For a long time I have been a “collector”, from basketball cards when I was a kid, to music and film on basically every kind of media you can imagine. I took pride In my collection and some weird way it gave me a sense of accomplishment. During this month we have been getting rid of the same amount of “things” as the day in the date. Today on the 23rd of April, I have purged and am not seeing the sense in the collection anymore. The first thing that took a shellacking was the DVD pile.

In this day and age, EVERYTHING is basically available on free or paid streaming, as well as the other means that one may obtain content from the good old internets. Instead of having a wall of DVDs I have a small black box that holds thousands of hours of music, film, tv and every other thing I could ever want that sits on a shelf next to the TV. Our TV aerial hadn’t been plugged in since the end of football season last September and was only plugged in recently for the very same reason, to watch one game of football a week. We don’t watch broadcast television and therefore are not advertised to or watch any of the lobotomy style programming the major networks in Australia pass off as entertainment or news.

Looking at my DVD stack, I realised I have most of the stuff digitally now and have pulled half of them out, to never be put back again. We maybe watch an actual DVD twice a year, all they are  doing is filling the space in our TV cabinet they could be better utilized. Out with the old in with the none.

I have even offered up three of my pairs of sneakers to the cause of a less cluttered life. More on that soon.





News from the phone bedazzling stall.

For those wondering, I have not been captured by militant consumers and chained to a phone bedazzling stall inside a cavernous shopping centre, nor has Mama Fearse hobbled me just enough for me to be able to change nappies and ignite the barbeque yet not type. I have been, in all honesty, lazy and unconcerned with writing as of late. Hopefully this post will change the tide of words to the more succinct and entertaining.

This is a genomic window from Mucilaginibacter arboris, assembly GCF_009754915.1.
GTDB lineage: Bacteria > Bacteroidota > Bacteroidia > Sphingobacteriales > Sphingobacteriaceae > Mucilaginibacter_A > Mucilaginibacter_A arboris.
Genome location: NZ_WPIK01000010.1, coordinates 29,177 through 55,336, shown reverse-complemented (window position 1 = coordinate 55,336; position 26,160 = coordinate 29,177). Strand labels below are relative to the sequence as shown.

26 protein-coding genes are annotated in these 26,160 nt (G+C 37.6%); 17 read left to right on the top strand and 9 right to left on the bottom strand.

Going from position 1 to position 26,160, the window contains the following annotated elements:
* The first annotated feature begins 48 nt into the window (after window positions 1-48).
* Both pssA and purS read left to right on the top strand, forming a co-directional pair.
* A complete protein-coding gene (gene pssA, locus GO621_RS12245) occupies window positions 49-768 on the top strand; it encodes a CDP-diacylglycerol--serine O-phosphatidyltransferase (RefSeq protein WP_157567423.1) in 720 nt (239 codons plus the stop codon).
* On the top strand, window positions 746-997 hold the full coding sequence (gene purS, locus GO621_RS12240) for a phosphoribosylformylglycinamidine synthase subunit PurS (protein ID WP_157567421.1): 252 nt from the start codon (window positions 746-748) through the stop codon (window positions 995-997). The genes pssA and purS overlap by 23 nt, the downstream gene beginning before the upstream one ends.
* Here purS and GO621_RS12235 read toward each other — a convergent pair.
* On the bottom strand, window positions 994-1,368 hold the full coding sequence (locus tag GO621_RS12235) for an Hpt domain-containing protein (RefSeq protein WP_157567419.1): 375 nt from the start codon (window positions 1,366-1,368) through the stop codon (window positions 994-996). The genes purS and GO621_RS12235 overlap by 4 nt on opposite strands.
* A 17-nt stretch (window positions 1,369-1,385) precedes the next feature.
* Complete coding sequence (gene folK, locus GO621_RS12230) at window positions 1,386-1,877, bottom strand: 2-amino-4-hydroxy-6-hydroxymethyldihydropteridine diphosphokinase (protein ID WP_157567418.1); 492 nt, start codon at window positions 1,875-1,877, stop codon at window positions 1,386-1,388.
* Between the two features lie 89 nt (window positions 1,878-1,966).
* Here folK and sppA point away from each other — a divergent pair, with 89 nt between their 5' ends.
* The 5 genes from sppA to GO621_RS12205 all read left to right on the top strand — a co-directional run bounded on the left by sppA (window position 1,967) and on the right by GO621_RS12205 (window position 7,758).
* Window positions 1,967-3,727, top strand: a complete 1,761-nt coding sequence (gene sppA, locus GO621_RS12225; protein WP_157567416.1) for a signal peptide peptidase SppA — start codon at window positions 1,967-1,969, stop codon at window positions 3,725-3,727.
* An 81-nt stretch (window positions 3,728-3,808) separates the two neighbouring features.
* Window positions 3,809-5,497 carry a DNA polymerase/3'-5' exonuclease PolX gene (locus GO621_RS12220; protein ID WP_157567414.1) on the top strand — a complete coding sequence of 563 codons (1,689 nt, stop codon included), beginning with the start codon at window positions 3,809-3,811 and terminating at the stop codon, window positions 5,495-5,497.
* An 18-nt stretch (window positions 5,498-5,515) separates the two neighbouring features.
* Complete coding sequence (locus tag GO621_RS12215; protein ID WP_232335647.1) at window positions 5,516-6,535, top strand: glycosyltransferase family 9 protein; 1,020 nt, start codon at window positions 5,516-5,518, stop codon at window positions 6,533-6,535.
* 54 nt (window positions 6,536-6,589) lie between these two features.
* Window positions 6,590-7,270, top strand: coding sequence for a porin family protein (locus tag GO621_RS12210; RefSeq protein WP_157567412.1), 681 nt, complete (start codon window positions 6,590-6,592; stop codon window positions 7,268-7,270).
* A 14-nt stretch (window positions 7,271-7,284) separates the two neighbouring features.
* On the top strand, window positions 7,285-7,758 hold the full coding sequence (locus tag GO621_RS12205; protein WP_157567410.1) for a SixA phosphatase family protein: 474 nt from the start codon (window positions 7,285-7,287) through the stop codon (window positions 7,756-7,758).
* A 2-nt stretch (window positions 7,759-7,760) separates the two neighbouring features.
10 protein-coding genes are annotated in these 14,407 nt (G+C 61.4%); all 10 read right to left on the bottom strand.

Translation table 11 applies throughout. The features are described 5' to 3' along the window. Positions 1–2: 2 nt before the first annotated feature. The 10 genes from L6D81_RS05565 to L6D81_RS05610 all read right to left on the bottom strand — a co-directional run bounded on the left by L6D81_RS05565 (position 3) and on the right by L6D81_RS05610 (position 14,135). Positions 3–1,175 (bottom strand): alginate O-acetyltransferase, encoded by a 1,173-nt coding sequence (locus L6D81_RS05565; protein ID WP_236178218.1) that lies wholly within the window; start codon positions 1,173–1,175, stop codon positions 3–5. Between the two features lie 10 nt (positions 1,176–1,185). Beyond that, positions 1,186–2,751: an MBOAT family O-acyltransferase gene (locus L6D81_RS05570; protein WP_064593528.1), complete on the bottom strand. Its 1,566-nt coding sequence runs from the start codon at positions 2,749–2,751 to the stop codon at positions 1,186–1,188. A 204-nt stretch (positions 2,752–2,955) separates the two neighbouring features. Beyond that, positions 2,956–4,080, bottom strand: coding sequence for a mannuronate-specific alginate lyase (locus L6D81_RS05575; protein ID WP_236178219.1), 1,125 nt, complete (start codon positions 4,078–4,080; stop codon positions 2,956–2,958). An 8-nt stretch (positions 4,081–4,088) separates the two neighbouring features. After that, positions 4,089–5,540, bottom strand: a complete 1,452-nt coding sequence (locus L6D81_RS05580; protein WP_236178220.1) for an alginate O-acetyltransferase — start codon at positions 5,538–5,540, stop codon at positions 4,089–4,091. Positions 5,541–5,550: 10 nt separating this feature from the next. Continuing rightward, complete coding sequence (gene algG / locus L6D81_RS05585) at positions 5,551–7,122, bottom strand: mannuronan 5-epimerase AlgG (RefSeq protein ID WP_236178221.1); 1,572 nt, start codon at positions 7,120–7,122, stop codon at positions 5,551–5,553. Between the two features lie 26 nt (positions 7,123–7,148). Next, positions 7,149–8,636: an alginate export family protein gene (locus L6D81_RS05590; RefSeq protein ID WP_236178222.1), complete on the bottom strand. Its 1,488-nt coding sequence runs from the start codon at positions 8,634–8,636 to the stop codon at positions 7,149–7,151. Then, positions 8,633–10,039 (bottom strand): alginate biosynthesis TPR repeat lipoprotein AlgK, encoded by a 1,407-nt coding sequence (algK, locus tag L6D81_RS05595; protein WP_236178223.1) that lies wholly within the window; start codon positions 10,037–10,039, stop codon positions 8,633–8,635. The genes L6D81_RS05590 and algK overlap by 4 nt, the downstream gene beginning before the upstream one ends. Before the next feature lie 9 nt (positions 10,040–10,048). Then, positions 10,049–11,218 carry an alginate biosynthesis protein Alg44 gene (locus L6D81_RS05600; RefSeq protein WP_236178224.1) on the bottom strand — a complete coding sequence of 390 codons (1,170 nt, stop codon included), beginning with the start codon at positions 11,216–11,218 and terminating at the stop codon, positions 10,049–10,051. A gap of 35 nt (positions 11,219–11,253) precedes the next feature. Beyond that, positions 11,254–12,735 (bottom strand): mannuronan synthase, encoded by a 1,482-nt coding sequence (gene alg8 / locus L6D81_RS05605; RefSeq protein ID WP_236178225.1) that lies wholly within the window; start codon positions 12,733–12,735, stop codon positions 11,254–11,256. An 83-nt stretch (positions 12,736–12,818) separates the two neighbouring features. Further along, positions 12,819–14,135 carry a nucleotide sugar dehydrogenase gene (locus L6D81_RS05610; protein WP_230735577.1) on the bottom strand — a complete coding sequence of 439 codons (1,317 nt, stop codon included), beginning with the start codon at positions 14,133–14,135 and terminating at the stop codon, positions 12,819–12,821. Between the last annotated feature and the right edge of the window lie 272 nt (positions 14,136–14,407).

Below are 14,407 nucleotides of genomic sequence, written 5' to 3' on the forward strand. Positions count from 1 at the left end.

Our first buy nothing new year has had an enormous effect on me. I no longer desire sneakers, at all. I said starting 2014 I was going to purchase a new pair to replace the couple of tired pairs that I have been wearing since the late 90s. As the clock struck ’14 though, I realised these old pairs had served me so well thus far and besides being a little worn out on the insides they still serve their purpose. I really like the idea of having a pair of new kicks to strut about the court in, but I don’t need them.

Also late last year I broke the screen on my laptop. I looked into having it repaired and found it would be cheaper to replace the computer outright. I had the money to replace it, but never did. 2014 rolled around and as I type this from said broken laptop attached via HDMI to our TV, I have decided to purchase a used monitor** and connect the laptop to it essentially turning this laptop into a desktop. It showed me that really thinking through and examining all options and avenues will often lead to a more sensible emotional and financial decision. I have got used to using my laptop in this unorthodox manner and truthfully having it at school with me was more of a distraction than a convenience so I think this will work out best for me and having the computer stuck in one place will also mean I won’t be spending as much time in front of it and more time will be spent chasing Lil Fearse around the house.

So there are my newest revelations readers, I will be sure to check in with you all more often from now on.


** Post writing but prior posting I managed to acquire an old monitor from Freecycle that, with the addition of an HDMI adaptor, should do the trick.

Hot Days: An Ice Age Adventure

The middle week of January was a scorcher here in Victoria. The heat started around 35C and grew to 43C by the end of the week. The house was hot, the yard was hot, the car was hot. Everything was hot. BP does not cope well with the heat. He gets hot and bothered fast. It seems that my daughter also suffers from this infliction. She also shows the heat in her face quite alarmingly. She goes beet red and stays that way until the weather breaks. I used to think she was somehow sunburnt, but I’ve learned now that it is her body’s way of telling me how hot she is because she isn’t yet able to. (I personally love the heat, but this post isn’t about me.)

I started my preparations for the week on the weekend before – freezing fruit salad; buying frozen yoghurt (something Little Fearse had never eaten before); freezing bottles of lemon juice and water; obtaining a variety of foods that could be cooked outside on the barbie; cleaning out the wading pool, and preparing an Ice Age Adventure (inspired by this Frozen Ocean Animal Rescue).